The Nelson A. Rockefeller Center for Public Policy and the Social Sciences

NOTES FROM THE FIELD: NICOLE BECKMAN '20

Nicole Beckman '20

Nicole Beckman '20 interning at the Community League of the Heights (CLOTH) during the 2019 summer term.

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Nicole Beckman '20 interned at the Community League of the Heights (CLOTH), during the 2019 summer term. The following is an excerpt from her internship report.

This past summer I interned with the housing team at Community League of the Heights (CLOTH). About 1500 of the units CLOTH has developed are housing development fund corporations (HDFCs) that are now owned by individual tenant associations. Another 670 are affordable rental units currently owned by CLOTH. Many of the projects I worked on had to do with that latter group, including applying for and overseeing the implementation of green energy subsidy programs to improve energy efficiency in our portfolio and assisting with applications for low-income housing tax credits. CLOTH also has 357 units in its development pipeline.

During my internship, I was responsible for compliance reporting with the city’s Department of Housing Preservation and Development (HPD) and the state’s Homes and Community Renewal agency (HCR) which provide a significant portion of the development funds. In addition to direct development, CLOTH is part of a number of innovative programs aimed at preserving affordable housing in New York. One is Partners in Preservation (PIP), a pilot program run by HPD aimed at preventing tenant harassment and displacement. Another is the New York City Housing Authority (NYCHA) RAD program in which 1700 units of public housing will be redeveloped and managed by private mission-driven companies and converted into Section 8 housing. CLOTH, as a part of the team undertaking this project, will be surveying residents in all of the units to assess their needs and will subsequently be coordinating social service provision. Given the scale of CLOTH’s upcoming work, a large portion of my internship involved applying for grants that would allow us to build our administrative capacity. I also participated in various inter-organization PIP strategy meetings and assisted with the creation of the tenant survey as part of the NYCHA RAD program.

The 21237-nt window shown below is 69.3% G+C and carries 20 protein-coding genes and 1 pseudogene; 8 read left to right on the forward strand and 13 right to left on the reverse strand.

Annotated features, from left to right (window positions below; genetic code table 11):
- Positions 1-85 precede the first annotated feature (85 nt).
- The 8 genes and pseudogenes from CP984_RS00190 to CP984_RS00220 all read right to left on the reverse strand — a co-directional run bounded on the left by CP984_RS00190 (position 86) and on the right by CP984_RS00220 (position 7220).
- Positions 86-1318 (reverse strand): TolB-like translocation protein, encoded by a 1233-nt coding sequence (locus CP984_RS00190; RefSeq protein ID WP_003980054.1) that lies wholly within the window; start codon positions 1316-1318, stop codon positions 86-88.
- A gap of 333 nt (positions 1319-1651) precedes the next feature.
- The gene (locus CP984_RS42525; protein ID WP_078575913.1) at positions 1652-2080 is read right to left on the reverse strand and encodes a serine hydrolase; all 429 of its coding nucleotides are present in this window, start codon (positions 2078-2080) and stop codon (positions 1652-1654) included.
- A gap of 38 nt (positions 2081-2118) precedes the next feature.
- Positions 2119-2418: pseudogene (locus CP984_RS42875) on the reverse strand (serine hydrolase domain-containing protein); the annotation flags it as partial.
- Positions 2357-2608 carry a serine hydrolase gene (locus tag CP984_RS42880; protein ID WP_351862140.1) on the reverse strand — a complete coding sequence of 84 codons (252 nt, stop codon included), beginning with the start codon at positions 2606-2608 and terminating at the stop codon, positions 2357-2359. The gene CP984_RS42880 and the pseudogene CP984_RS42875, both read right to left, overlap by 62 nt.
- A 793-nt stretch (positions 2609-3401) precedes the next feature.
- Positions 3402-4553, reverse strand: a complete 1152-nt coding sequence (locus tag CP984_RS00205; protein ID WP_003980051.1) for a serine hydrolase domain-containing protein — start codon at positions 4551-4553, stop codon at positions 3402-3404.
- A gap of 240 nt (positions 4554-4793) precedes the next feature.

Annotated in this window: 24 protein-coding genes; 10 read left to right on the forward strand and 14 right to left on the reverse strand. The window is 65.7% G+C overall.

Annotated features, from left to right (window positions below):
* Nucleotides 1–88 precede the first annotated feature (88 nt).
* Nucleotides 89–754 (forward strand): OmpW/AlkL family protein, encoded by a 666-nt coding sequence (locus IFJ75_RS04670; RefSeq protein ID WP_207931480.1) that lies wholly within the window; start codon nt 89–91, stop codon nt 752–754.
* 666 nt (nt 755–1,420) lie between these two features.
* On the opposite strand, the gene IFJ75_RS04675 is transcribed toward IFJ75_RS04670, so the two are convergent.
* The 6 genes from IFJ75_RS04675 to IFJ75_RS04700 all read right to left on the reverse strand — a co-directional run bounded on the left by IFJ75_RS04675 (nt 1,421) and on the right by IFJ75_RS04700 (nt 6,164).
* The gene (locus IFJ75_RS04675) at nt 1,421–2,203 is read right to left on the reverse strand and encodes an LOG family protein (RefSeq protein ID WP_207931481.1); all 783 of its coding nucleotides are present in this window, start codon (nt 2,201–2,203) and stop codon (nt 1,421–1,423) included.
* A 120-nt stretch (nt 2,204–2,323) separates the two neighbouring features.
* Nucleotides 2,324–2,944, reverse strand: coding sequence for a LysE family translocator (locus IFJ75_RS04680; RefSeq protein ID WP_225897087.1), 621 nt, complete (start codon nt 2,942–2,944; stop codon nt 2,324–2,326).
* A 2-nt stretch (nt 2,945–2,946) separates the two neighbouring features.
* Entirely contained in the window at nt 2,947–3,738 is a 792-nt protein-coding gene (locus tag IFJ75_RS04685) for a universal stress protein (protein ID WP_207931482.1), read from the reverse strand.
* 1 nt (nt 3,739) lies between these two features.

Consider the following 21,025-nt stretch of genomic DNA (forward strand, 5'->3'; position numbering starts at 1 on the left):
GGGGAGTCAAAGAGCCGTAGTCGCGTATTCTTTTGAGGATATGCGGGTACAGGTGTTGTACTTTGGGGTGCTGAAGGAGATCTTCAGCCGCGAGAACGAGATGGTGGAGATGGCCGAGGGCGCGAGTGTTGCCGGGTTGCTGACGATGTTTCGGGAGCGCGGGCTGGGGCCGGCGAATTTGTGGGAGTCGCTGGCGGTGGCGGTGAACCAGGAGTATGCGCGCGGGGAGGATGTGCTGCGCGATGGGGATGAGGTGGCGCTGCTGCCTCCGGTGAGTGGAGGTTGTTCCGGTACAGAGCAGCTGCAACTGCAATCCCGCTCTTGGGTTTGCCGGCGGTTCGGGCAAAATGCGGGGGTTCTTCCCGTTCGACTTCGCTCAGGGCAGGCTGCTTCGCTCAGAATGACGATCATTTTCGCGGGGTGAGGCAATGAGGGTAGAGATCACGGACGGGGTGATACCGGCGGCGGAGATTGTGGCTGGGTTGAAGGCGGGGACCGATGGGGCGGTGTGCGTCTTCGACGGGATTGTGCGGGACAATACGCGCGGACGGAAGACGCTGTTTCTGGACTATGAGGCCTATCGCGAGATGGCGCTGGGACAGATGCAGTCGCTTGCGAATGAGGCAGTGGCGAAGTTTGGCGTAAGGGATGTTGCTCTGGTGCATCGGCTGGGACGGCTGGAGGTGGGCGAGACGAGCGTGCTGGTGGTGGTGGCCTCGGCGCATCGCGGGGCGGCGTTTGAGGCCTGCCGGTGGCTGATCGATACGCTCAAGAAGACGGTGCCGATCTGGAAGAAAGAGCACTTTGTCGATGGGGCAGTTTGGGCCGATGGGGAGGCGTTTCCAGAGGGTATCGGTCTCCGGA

Moreover, I plan on using the contacts and valuable insight I have gained into the complex world of affordable housing in New York to guide my job search in the coming year. I have been impressed by the web of government agencies, non-profits, charitable lending groups, and advocacy coalitions, each of whom play vital yet completely unique roles in ensuring New York is affordable for all families. It is my hope to work for one of them after graduation. 

This internship has reinforced the importance of my public policy minor. Public policy is interdisciplinary. Although academia tends to be somewhat wary of the generalist, understanding how to quickly build a working expertise in an issue area is a vital skillset for working in a policy landscape that is constantly changing. Even in my time at CLOTH two landmark tenant rights and climate change packages were passed at the state and city level, respectively, which will alter the way organizations approach and build affordable housing. During the internship, the ability to understand financial underwriting emerged as a crucial skill, so I intend to take advantage of the classes and programs Tuck offers to undergraduates to sharpen my financial knowledge. I have been interested in affordable housing and urban policy for many years, and after this internship I intend to apply for full-time positions with city agencies, advocacy groups, and other stakeholders in affordable housing. Thank you to the Rockefeller Center for making this incredible experience possible.

The Rockefeller Internships Program has funding for Dartmouth undergraduate students to help defray the cost of living expenses associated with a full-time, unpaid, leave-term internships in the fields of public policy, public affairs, and social entrepreneurship.

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